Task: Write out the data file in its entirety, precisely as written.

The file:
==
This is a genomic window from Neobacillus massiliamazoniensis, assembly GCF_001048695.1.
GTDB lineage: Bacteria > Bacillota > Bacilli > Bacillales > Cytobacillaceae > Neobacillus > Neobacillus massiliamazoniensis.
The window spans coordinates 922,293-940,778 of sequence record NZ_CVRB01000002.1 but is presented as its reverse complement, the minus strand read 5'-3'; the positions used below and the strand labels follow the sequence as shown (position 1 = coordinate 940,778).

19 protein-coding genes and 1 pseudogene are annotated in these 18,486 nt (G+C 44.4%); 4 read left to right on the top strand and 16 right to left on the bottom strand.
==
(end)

This is a genomic window from Neobacillus massiliamazoniensis, assembly GCF_001048695.1.
GTDB lineage: Bacteria > Bacillota > Bacilli > Bacillales > Cytobacillaceae > Neobacillus > Neobacillus massiliamazoniensis.
The window spans coordinates 922,293-940,778 of sequence record NZ_CVRB01000002.1 but is presented as its reverse complement, the minus strand read 5'-3'; the positions used below and the strand labels follow the sequence as shown (position 1 = coordinate 940,778).

19 protein-coding genes and 1 pseudogene are annotated in these 18,486 nt (G+C 44.4%); 4 read left to right on the top strand and 16 right to left on the bottom strand.